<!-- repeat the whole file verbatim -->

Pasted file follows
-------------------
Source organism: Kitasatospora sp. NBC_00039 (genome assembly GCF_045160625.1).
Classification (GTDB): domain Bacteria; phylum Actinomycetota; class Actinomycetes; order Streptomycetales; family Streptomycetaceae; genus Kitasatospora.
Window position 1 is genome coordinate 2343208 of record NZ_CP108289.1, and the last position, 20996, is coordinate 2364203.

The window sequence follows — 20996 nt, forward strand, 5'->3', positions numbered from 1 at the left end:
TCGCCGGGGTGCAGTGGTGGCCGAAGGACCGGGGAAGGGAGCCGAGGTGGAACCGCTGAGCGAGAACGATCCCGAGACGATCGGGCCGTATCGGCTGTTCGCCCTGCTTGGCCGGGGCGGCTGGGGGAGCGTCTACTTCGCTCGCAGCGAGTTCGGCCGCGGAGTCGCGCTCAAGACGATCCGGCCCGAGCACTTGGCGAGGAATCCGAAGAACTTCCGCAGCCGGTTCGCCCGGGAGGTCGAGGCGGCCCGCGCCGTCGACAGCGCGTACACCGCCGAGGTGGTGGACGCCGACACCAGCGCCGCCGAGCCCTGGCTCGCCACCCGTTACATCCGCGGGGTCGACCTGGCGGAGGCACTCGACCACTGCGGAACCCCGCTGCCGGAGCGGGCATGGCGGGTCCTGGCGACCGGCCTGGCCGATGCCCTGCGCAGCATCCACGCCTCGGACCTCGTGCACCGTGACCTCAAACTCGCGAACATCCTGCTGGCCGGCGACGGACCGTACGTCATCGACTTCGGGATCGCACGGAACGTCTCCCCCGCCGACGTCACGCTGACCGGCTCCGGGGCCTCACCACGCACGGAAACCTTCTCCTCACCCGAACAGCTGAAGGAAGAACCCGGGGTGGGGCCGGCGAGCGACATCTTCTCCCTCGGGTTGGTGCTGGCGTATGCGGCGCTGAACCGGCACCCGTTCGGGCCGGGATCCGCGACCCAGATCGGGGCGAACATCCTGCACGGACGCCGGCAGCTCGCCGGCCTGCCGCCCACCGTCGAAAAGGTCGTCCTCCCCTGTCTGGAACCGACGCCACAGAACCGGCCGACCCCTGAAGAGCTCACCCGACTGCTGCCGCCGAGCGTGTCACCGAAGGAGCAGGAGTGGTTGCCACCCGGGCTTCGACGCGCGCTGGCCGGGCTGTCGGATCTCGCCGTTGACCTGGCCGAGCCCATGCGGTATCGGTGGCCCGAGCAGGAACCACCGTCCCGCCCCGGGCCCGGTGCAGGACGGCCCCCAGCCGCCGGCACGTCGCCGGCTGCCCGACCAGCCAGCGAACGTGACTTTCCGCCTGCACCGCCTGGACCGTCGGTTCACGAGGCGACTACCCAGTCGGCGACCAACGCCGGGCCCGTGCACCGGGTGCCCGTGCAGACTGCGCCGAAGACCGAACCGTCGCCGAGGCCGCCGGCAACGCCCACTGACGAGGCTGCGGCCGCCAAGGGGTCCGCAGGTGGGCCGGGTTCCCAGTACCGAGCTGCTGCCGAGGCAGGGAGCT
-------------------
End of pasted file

Source organism: Kitasatospora sp. NBC_00039 (genome assembly GCF_045160625.1).
Classification (GTDB): domain Bacteria; phylum Actinomycetota; class Actinomycetes; order Streptomycetales; family Streptomycetaceae; genus Kitasatospora.
Window position 1 is genome coordinate 2343208 of record NZ_CP108289.1, and the last position, 20996, is coordinate 2364203.

The window sequence follows — 20996 nt, forward strand, 5'->3', positions numbered from 1 at the left end:
TCGCCGGGGTGCAGTGGTGGCCGAAGGACCGGGGAAGGGAGCCGAGGTGGAACCGCTGAGCGAGAACGATCCCGAGACGATCGGGCCGTATCGGCTGTTCGCCCTGCTTGGCCGGGGCGGCTGGGGGAGCGTCTACTTCGCTCGCAGCGAGTTCGGCCGCGGAGTCGCGCTCAAGACGATCCGGCCCGAGCACTTGGCGAGGAATCCGAAGAACTTCCGCAGCCGGTTCGCCCGGGAGGTCGAGGCGGCCCGCGCCGTCGACAGCGCGTACACCGCCGAGGTGGTGGACGCCGACACCAGCGCCGCCGAGCCCTGGCTCGCCACCCGTTACATCCGCGGGGTCGACCTGGCGGAGGCACTCGACCACTGCGGAACCCCGCTGCCGGAGCGGGCATGGCGGGTCCTGGCGACCGGCCTGGCCGATGCCCTGCGCAGCATCCACGCCTCGGACCTCGTGCACCGTGACCTCAAACTCGCGAACATCCTGCTGGCCGGCGACGGACCGTACGTCATCGACTTCGGGATCGCACGGAACGTCTCCCCCGCCGACGTCACGCTGACCGGCTCCGGGGCCTCACCACGCACGGAAACCTTCTCCTCACCCGAACAGCTGAAGGAAGAACCCGGGGTGGGGCCGGCGAGCGACATCTTCTCCCTCGGGTTGGTGCTGGCGTATGCGGCGCTGAACCGGCACCCGTTCGGGCCGGGATCCGCGACCCAGATCGGGGCGAACATCCTGCACGGACGCCGGCAGCTCGCCGGCCTGCCGCCCACCGTCGAAAAGGTCGTCCTCCCCTGTCTGGAACCGACGCCACAGAACCGGCCGACCCCTGAAGAGCTCACCCGACTGCTGCCGCCGAGCGTGTCACCGAAGGAGCAGGAGTGGTTGCCACCCGGGCTTCGACGCGCGCTGGCCGGGCTGTCGGATCTCGCCGTTGACCTGGCCGAGCCCATGCGGTATCGGTGGCCCGAGCAGGAACCACCGTCCCGCCCCGGGCCCGGTGCAGGACGGCCCCCAGCCGCCGGCACGTCGCCGGCTGCCCGACCAGCCAGCGAACGTGACTTTCCGCCTGCACCGCCTGGACCGTCGGTTCACGAGGCGACTACCCAGTCGGCGACCAACGCCGGGCCCGTGCACCGGGTGCCCGTGCAGACTGCGCCGAAGACCGAACCGTCGCCGAGGCCGCCGGCAACGCCCACTGACGAGGCTGCGGCCGCCAAGGGGTCCGCAGGTGGGCCGGGTTCCCAGTACCGAGCTGCTGCCGAGGCAGGGAGCT